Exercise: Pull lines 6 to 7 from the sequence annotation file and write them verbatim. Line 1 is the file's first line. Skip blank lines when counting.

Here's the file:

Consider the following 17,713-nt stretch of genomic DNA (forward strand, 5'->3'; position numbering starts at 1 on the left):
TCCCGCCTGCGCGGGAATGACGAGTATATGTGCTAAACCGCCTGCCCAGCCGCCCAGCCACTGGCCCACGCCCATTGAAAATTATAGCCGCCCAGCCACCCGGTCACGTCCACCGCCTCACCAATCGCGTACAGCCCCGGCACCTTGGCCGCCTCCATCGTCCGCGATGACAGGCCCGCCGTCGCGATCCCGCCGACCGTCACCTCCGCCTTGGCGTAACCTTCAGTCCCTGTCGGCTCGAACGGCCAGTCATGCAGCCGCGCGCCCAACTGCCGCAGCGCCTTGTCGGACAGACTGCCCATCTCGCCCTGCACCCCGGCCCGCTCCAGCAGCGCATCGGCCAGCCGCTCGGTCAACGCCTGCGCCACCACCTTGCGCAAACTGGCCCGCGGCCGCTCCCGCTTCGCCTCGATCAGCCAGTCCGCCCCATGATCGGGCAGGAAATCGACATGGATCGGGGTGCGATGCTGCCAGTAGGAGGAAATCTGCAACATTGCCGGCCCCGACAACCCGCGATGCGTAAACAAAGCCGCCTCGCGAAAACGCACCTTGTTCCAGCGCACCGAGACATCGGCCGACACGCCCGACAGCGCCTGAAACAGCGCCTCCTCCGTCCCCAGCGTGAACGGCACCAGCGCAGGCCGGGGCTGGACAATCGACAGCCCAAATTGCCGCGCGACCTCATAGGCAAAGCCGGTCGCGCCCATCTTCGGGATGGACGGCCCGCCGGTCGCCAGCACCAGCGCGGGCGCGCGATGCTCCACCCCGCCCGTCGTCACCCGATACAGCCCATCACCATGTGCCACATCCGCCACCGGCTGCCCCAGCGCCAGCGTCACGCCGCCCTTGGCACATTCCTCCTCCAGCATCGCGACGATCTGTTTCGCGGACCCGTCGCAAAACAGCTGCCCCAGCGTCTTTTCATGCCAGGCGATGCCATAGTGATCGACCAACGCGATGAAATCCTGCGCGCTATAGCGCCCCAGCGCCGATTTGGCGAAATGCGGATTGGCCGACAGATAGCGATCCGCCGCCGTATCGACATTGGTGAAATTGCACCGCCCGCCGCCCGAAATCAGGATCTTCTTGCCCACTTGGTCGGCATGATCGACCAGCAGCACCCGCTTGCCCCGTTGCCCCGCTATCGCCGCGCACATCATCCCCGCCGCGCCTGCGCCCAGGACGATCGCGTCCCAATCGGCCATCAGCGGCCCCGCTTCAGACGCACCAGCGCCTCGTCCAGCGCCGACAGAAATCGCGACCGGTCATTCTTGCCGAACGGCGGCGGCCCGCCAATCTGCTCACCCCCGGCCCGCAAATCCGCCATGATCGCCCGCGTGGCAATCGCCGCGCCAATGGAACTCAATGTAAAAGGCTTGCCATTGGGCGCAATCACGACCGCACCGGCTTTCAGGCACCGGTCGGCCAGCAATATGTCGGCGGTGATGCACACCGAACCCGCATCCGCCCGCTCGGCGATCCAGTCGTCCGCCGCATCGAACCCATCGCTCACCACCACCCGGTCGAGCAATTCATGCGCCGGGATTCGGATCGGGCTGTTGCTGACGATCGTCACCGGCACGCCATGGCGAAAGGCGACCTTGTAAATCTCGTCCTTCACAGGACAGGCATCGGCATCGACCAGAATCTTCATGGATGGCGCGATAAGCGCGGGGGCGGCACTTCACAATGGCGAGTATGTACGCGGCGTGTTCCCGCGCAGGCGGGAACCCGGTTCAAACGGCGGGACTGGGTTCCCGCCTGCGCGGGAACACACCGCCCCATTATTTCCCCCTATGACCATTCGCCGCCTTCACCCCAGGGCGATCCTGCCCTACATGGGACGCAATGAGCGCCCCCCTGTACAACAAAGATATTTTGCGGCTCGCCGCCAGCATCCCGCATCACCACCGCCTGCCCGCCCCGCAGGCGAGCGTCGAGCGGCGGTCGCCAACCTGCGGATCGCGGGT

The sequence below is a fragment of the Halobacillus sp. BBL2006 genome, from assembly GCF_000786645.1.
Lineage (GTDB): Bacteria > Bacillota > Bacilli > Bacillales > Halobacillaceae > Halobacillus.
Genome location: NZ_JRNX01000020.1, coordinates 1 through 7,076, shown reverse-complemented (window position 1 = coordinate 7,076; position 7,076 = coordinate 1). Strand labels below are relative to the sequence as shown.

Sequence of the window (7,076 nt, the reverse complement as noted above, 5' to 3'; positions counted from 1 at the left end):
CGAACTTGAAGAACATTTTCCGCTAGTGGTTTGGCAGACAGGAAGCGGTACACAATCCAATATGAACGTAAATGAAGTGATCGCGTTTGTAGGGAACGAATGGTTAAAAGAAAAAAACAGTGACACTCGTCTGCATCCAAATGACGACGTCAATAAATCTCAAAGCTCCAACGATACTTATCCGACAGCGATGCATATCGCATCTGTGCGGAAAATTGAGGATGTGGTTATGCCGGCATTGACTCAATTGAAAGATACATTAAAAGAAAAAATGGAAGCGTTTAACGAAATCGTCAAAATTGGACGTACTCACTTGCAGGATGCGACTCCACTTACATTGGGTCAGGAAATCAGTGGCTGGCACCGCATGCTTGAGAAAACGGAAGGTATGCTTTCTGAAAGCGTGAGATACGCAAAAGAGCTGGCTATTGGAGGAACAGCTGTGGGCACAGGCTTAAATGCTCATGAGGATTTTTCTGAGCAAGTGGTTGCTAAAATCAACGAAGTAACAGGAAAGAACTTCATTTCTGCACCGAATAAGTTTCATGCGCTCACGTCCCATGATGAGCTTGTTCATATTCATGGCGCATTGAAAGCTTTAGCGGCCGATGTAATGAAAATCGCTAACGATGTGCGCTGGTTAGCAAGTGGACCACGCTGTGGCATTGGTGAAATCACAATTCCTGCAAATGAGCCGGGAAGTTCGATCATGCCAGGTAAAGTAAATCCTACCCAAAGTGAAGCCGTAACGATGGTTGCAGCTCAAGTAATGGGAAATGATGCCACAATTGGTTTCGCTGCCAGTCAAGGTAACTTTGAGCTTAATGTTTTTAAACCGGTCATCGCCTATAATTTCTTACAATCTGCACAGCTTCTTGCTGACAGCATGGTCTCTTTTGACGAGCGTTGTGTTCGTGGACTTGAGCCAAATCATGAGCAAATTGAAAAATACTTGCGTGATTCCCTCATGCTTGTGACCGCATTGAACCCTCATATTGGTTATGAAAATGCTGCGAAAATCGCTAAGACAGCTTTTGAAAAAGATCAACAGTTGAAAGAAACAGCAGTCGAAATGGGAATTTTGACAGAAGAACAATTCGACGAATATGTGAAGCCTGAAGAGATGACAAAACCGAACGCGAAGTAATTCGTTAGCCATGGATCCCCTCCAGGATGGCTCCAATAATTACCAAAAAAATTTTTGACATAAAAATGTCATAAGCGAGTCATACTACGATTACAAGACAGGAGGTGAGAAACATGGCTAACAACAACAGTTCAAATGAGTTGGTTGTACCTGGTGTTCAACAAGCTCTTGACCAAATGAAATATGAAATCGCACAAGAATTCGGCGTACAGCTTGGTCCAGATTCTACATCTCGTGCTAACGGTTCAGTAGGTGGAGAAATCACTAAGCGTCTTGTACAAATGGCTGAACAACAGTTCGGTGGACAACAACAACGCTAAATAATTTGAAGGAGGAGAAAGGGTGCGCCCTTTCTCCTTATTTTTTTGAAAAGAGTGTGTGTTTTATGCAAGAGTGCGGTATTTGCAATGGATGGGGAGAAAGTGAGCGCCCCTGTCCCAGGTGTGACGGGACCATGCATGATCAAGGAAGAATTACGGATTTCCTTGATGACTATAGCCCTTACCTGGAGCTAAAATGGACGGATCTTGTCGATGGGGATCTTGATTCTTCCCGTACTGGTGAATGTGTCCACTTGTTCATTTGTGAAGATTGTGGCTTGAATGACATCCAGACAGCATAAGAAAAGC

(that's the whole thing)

Sequence of the window (7,076 nt, the reverse complement as noted above, 5' to 3'; positions counted from 1 at the left end):
CGAACTTGAAGAACATTTTCCGCTAGTGGTTTGGCAGACAGGAAGCGGTACACAATCCAATATGAACGTAAATGAAGTGATCGCGTTTGTAGGGAACGAATGGTTAAAAGAAAAAAACAGTGACACTCGTCTGCATCCAAATGACGACGTCAATAAATCTCAAAGCTCCAACGATACTTATCCGACAGCGATGCATATCGCATCTGTGCGGAAAATTGAGGATGTGGTTATGCCGGCATTGACTCAATTGAAAGATACATTAAAAGAAAAAATGGAAGCGTTTAACGAAATCGTCAAAATTGGACGTACTCACTTGCAGGATGCGACTCCACTTACATTGGGTCAGGAAATCAGTGGCTGGCACCGCATGCTTGAGAAAACGGAAGGTATGCTTTCTGAAAGCGTGAGATACGCAAAAGAGCTGGCTATTGGAGGAACAGCTGTGGGCACAGGCTTAAATGCTCATGAGGATTTTTCTGAGCAAGTGGTTGCTAAAATCAACGAAGTAACAGGAAAGAACTTCATTTCTGCACCGAATAAGTTTCATGCGCTCACGTCCCATGATGAGCTTGTTCATATTCATGGCGCATTGAAAGCTTTAGCGGCCGATGTAATGAAAATCGCTAACGATGTGCGCTGGTTAGCAAGTGGACCACGCTGTGGCATTGGTGAAATCACAATTCCTGCAAATGAGCCGGGAAGTTCGATCATGCCAGGTAAAGTAAATCCTACCCAAAGTGAAGCCGTAACGATGGTTGCAGCTCAAGTAATGGGAAATGATGCCACAATTGGTTTCGCTGCCAGTCAAGGTAACTTTGAGCTTAATGTTTTTAAACCGGTCATCGCCTATAATTTCTTACAATCTGCACAGCTTCTTGCTGACAGCATGGTCTCTTTTGACGAGCGTTGTGTTCGTGGACTTGAGCCAAATCATGAGCAAATTGAAAAATACTTGCGTGATTCCCTCATGCTTGTGACCGCATTGAACCCTCATATTGGTTATGAAAATGCTGCGAAAATCGCTAAGACAGCTTTTGAAAAAGATCAACAGTTGAAAGAAACAGCAGTCGAAATGGGAATTTTGACAGAAGAACAATTCGACGAATATGTGAAGCCTGAAGAGATGACAAAACCGAACGCGAAGTAATTCGTTAGCCATGGATCCCCTCCAGGATGGCTCCAATAATTACCAAAAAAATTTTTGACATAAAAATGTCATAAGCGAGTCATACTACGATTACAAGACAGGAGGTGAGAAACATGGCTAACAACAACAGTTCAAATGAGTTGGTTGTACCTGGTGTTCAACAAGCTCTTGACCAAATGAAATATGAAATCGCACAAGAATTCGGCGTACAGCTTGGTCCAGATTCTACATCTCGTGCTAACGGTTCAGTAGGTGGAGAAATCACTAAGCGTCTTGTACAAATGGCTGAACAACAGTTCGGTGGACAACAACAACGCTAAATAATTTGAAGGAGGAGAAAGGGTGCGCCCTTTCTCCTTATTTTTTTGAAAAGAGTGTGTGTTTTATGCAAGAGTGCGGTATTTGCAATGGATGGGGAGAAAGTGAGCGCCCCTGTCCCAGGTGTGACGGGACCATGCATGATCAAGGAAGAATTACGGATTTCCTTGATGACTATAGCCCTTACCTGGAGCTAAAATGGACGGATCTTGTCGATGGGGATCTTGATTCTTCCCGTACTGGTGAATGTGTCCACTTGTTCATTTGTGAAGATTGTGGCTTGAATGACATCCAGACAGCATAAGAAAAGC